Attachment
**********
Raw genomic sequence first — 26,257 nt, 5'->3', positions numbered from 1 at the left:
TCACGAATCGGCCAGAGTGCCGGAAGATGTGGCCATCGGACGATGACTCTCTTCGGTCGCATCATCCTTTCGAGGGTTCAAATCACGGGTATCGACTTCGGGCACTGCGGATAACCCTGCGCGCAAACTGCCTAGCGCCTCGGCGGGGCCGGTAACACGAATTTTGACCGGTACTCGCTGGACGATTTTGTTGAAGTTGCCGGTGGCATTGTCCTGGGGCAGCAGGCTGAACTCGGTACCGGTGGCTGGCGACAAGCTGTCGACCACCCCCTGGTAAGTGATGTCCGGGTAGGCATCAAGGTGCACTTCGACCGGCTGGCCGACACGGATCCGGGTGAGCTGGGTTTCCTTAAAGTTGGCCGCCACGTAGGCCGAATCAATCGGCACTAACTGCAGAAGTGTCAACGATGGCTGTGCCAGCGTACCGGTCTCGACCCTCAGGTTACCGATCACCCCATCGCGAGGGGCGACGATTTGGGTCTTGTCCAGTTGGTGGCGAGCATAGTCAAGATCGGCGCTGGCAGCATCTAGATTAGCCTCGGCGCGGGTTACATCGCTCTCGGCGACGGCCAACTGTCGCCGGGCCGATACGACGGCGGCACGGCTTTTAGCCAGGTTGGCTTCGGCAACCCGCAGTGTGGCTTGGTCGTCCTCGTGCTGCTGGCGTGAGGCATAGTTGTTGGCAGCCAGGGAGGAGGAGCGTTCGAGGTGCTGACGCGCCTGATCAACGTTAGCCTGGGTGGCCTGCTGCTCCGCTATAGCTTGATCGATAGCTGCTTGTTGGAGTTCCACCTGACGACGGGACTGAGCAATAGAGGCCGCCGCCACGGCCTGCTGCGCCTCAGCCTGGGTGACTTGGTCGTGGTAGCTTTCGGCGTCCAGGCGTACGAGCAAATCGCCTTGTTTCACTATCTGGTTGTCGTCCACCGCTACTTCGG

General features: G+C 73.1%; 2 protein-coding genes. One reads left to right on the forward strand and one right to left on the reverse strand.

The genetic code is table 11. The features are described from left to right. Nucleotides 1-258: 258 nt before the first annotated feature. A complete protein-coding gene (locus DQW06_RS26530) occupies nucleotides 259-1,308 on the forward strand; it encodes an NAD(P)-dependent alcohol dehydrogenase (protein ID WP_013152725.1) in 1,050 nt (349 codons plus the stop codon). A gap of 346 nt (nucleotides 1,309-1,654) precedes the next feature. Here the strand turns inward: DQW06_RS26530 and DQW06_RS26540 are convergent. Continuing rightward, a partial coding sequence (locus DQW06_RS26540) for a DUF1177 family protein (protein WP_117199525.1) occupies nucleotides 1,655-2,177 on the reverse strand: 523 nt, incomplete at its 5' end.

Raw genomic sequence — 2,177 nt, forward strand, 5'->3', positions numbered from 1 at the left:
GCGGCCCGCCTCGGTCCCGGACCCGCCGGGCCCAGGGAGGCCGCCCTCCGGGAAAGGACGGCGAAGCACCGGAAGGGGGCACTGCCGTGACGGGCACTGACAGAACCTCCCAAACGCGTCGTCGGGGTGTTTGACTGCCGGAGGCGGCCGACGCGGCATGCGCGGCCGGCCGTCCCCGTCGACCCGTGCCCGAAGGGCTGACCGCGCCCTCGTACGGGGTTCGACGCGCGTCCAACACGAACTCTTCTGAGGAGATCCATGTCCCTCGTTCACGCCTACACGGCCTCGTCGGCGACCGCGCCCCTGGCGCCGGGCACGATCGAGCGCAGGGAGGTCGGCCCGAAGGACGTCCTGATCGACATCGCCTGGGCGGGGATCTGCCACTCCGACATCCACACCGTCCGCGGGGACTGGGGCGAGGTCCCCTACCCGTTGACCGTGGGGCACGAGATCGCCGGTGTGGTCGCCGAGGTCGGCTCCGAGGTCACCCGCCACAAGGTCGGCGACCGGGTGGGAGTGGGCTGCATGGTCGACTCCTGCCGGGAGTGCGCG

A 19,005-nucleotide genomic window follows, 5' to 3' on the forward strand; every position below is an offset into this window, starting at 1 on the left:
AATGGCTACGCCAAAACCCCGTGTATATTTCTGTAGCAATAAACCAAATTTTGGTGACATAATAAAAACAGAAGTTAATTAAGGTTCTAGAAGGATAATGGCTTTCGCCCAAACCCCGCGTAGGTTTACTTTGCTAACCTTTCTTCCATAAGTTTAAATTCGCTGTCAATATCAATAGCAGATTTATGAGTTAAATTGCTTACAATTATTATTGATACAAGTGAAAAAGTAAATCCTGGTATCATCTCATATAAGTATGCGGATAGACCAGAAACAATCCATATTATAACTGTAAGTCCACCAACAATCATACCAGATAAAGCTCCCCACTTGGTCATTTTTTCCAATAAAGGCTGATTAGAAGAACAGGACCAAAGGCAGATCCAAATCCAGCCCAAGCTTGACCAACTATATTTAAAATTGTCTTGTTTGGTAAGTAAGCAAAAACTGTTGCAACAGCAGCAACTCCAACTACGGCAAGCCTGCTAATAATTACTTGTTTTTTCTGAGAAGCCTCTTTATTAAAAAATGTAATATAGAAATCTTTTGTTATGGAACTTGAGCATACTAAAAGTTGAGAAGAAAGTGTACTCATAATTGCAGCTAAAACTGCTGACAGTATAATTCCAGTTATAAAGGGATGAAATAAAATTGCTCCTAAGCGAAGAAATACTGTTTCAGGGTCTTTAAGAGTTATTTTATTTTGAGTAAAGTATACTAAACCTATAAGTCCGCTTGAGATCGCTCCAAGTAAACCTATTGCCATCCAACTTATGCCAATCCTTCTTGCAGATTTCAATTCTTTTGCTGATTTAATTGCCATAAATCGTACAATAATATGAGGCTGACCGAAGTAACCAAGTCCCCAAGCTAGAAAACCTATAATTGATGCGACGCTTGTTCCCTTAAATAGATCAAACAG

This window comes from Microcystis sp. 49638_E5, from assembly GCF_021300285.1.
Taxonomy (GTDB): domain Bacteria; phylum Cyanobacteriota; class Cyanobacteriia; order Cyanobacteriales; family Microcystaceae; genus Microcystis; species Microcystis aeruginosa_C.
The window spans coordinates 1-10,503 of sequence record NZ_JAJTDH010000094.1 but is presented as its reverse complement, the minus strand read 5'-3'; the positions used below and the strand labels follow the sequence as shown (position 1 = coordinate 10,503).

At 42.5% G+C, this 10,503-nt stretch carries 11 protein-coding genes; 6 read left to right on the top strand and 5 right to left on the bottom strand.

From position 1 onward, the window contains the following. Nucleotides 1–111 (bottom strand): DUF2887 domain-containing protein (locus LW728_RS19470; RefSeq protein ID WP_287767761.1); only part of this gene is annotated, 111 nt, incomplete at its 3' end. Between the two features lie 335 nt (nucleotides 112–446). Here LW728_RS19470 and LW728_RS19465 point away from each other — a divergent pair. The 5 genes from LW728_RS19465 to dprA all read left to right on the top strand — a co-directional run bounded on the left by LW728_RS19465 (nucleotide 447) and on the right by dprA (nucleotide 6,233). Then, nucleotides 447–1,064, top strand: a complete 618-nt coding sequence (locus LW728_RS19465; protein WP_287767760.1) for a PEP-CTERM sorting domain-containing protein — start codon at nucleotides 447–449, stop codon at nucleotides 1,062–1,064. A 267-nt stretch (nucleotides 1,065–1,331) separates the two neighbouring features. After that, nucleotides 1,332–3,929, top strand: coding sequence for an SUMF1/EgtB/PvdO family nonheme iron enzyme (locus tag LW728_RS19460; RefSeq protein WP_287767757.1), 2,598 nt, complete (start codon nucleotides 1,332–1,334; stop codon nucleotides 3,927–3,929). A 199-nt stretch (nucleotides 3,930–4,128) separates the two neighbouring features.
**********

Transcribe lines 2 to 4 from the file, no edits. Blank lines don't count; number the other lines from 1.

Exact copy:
TCACGAATCGGCCAGAGTGCCGGAAGATGTGGCCATCGGACGATGACTCTCTTCGGTCGCATCATCCTTTCGAGGGTTCAAATCACGGGTATCGACTTCGGGCACTGCGGATAACCCTGCGCGCAAACTGCCTAGCGCCTCGGCGGGGCCGGTAACACGAATTTTGACCGGTACTCGCTGGACGATTTTGTTGAAGTTGCCGGTGGCATTGTCCTGGGGCAGCAGGCTGAACTCGGTACCGGTGGCTGGCGACAAGCTGTCGACCACCCCCTGGTAAGTGATGTCCGGGTAGGCATCAAGGTGCACTTCGACCGGCTGGCCGACACGGATCCGGGTGAGCTGGGTTTCCTTAAAGTTGGCCGCCACGTAGGCCGAATCAATCGGCACTAACTGCAGAAGTGTCAACGATGGCTGTGCCAGCGTACCGGTCTCGACCCTCAGGTTACCGATCACCCCATCGCGAGGGGCGACGATTTGGGTCTTGTCCAGTTGGTGGCGAGCATAGTCAAGATCGGCGCTGGCAGCATCTAGATTAGCCTCGGCGCGGGTTACATCGCTCTCGGCGACGGCCAACTGTCGCCGGGCCGATACGACGGCGGCACGGCTTTTAGCCAGGTTGGCTTCGGCAACCCGCAGTGTGGCTTGGTCGTCCTCGTGCTGCTGGCGTGAGGCATAGTTGTTGGCAGCCAGGGAGGAGGAGCGTTCGAGGTGCTGACGCGCCTGATCAACGTTAGCCTGGGTGGCCTGCTGCTCCGCTATAGCTTGATCGATAGCTGCTTGTTGGAGTTCCACCTGACGACGGGACTGAGCAATAGAGGCCGCCGCCACGGCCTGCTGCGCCTCAGCCTGGGTGACTTGGTCGTGGTAGCTTTCGGCGTCCAGGCGTACGAGCAAATCGCCTTGTTTCACTATCTGGTTGTCGTCCACCGCTACTTCGG

General features: G+C 73.1%; 2 protein-coding genes. One reads left to right on the forward strand and one right to left on the reverse strand.

The genetic code is table 11. The features are described from left to right. Nucleotides 1-258: 258 nt before the first annotated feature. A complete protein-coding gene (locus DQW06_RS26530) occupies nucleotides 259-1,308 on the forward strand; it encodes an NAD(P)-dependent alcohol dehydrogenase (protein ID WP_013152725.1) in 1,050 nt (349 codons plus the stop codon). A gap of 346 nt (nucleotides 1,309-1,654) precedes the next feature. Here the strand turns inward: DQW06_RS26530 and DQW06_RS26540 are convergent. Continuing rightward, a partial coding sequence (locus DQW06_RS26540) for a DUF1177 family protein (protein WP_117199525.1) occupies nucleotides 1,655-2,177 on the reverse strand: 523 nt, incomplete at its 5' end.